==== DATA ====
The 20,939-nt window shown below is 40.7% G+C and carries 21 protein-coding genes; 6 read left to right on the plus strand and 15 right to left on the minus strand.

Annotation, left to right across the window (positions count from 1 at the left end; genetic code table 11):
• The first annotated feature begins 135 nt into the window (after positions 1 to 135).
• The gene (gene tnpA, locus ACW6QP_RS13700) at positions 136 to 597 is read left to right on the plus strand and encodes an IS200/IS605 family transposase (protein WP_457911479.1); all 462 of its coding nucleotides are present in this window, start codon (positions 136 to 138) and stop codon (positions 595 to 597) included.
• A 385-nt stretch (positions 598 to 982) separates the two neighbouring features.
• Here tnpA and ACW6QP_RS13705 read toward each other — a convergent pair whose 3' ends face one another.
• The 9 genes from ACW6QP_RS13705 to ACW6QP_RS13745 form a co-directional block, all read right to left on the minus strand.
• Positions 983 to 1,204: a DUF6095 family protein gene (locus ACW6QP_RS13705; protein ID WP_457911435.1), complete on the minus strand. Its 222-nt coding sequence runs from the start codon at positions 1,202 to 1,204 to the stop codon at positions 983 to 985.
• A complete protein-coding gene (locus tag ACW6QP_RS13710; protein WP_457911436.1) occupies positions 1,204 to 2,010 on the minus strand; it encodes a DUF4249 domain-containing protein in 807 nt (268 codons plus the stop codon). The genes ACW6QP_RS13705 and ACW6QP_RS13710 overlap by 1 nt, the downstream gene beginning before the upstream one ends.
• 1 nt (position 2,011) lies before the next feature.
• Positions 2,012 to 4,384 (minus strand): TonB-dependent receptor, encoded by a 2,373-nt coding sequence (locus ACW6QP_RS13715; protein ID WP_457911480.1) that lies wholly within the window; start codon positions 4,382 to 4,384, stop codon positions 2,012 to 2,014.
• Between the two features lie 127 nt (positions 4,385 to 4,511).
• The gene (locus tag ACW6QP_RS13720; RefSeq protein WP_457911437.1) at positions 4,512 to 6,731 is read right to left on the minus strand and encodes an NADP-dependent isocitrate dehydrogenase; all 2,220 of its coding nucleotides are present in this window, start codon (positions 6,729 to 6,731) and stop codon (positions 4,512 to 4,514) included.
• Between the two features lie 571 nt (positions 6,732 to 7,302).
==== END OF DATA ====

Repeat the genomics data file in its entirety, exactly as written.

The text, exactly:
The 20,939-nt window shown below is 40.7% G+C and carries 21 protein-coding genes; 6 read left to right on the plus strand and 15 right to left on the minus strand.

Annotation, left to right across the window (positions count from 1 at the left end; genetic code table 11):
• The first annotated feature begins 135 nt into the window (after positions 1 to 135).
• The gene (gene tnpA, locus ACW6QP_RS13700) at positions 136 to 597 is read left to right on the plus strand and encodes an IS200/IS605 family transposase (protein WP_457911479.1); all 462 of its coding nucleotides are present in this window, start codon (positions 136 to 138) and stop codon (positions 595 to 597) included.
• A 385-nt stretch (positions 598 to 982) separates the two neighbouring features.
• Here tnpA and ACW6QP_RS13705 read toward each other — a convergent pair whose 3' ends face one another.
• The 9 genes from ACW6QP_RS13705 to ACW6QP_RS13745 form a co-directional block, all read right to left on the minus strand.
• Positions 983 to 1,204: a DUF6095 family protein gene (locus ACW6QP_RS13705; protein ID WP_457911435.1), complete on the minus strand. Its 222-nt coding sequence runs from the start codon at positions 1,202 to 1,204 to the stop codon at positions 983 to 985.
• A complete protein-coding gene (locus tag ACW6QP_RS13710; protein WP_457911436.1) occupies positions 1,204 to 2,010 on the minus strand; it encodes a DUF4249 domain-containing protein in 807 nt (268 codons plus the stop codon). The genes ACW6QP_RS13705 and ACW6QP_RS13710 overlap by 1 nt, the downstream gene beginning before the upstream one ends.
• 1 nt (position 2,011) lies before the next feature.
• Positions 2,012 to 4,384 (minus strand): TonB-dependent receptor, encoded by a 2,373-nt coding sequence (locus ACW6QP_RS13715; protein ID WP_457911480.1) that lies wholly within the window; start codon positions 4,382 to 4,384, stop codon positions 2,012 to 2,014.
• Between the two features lie 127 nt (positions 4,385 to 4,511).
• The gene (locus tag ACW6QP_RS13720; RefSeq protein WP_457911437.1) at positions 4,512 to 6,731 is read right to left on the minus strand and encodes an NADP-dependent isocitrate dehydrogenase; all 2,220 of its coding nucleotides are present in this window, start codon (positions 6,729 to 6,731) and stop codon (positions 4,512 to 4,514) included.
• Between the two features lie 571 nt (positions 6,732 to 7,302).